To act upon things simply, so they will actually become what one would wish for.
Mount Fuji Architects Studio
"We do not subscribe to the assertion that "the city is a problem and architecture is the answer."That point of view is a pure product of modern architectural theory, which as such weighs very heavily on today's architectural education programmes: What are the problems running through the city? What answers can architecture offer them? School trains us in the acquisition of this method of questioning. Student evaluation is based on this conceptual and rational system of question and answer. And it is doubtlessly relevant, if limited to academic training; architecture on paper, devoid of substance, remains at a level of abstract purity that allows it to theoretically resolve the problem posed by the city.
Because many architects have not grasped the obviousness of this, an incalculable number of buildings have sprouted in the urban landscape through the conscious application of the lesson learned: "problem-solution." Unfortunately, the legitimate and equitable "answer" expected often winds up being nothing more than deplorable "urban filler". For in using this approach, the concrete situation of the city is rendered abstract, theorised and formalised as problem and turned into a set of logical systems which will in turn administer a logical architectural answer. It is useless and unsightly to reintroduce these relationships defined through the filter of conceptual labels into the material world in the form of buildings. the resulting built architecture is merely a superfluous residue.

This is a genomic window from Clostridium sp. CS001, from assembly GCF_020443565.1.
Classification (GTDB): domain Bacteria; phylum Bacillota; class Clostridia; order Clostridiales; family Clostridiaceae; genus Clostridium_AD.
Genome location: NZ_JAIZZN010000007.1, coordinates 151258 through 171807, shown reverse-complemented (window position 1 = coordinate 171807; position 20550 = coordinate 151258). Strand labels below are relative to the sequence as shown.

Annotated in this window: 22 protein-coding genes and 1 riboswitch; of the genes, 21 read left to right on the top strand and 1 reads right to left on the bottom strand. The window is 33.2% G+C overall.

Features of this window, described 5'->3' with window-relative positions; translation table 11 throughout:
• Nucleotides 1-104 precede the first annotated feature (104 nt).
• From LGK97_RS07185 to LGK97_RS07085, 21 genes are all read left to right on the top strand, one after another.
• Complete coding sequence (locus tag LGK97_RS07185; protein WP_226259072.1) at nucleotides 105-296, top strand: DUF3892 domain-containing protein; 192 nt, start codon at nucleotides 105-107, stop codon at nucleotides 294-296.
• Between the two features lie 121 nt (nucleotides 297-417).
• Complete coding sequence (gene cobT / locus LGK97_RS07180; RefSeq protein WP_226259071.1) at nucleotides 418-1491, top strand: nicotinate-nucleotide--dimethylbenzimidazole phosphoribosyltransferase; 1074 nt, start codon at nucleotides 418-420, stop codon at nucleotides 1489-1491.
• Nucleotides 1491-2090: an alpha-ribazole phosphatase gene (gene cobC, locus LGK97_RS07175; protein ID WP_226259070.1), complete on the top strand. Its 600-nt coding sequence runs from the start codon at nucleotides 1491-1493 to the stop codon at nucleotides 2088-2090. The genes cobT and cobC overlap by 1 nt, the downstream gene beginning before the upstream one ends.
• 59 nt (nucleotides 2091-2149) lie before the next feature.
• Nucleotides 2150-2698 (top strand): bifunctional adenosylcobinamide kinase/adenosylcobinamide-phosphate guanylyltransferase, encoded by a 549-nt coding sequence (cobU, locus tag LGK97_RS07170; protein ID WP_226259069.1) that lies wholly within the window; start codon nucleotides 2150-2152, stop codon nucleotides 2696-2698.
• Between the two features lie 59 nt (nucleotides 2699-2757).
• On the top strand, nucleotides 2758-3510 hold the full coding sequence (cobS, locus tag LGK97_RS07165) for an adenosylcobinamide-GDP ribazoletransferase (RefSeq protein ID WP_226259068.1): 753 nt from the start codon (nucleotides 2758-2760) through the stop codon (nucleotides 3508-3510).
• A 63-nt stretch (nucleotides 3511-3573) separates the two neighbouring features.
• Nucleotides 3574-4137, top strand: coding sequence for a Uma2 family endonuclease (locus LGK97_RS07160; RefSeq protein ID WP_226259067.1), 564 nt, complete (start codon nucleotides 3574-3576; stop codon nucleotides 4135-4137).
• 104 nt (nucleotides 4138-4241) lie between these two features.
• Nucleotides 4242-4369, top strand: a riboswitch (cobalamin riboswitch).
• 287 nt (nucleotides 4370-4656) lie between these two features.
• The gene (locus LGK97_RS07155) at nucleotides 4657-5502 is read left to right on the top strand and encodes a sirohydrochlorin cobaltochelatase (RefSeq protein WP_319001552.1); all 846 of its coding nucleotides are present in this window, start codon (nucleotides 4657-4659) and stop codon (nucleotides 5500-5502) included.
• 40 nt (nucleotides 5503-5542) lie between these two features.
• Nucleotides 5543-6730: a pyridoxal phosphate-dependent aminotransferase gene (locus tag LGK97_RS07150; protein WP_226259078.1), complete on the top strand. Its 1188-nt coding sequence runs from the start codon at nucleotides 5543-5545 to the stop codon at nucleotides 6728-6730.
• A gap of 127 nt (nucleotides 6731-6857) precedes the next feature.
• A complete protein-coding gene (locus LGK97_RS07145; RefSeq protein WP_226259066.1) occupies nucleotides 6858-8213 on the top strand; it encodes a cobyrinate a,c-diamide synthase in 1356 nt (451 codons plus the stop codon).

We are doubtless the first generation to become aware of the reality of modernism's limits. We sincerely and conscientiously avoid dealing with architecture through concepts as much as possible.
For us, the city is from the outset imbued with "substance," and the architectural process is the creation of "substance". Therefore, we seek to manipulate these concrete relationships, as they are, in all their concreteness. The relationship between pre-existing city and future architecture is never envisaged in a unilateral way, as one would do when bringing an answer to a question, but rather as a continuous and balanced "dialogue" between the old and the new "substance".
This is what makes our point of view so childlike. To act upon things simply, so they will actually become what one would wish for."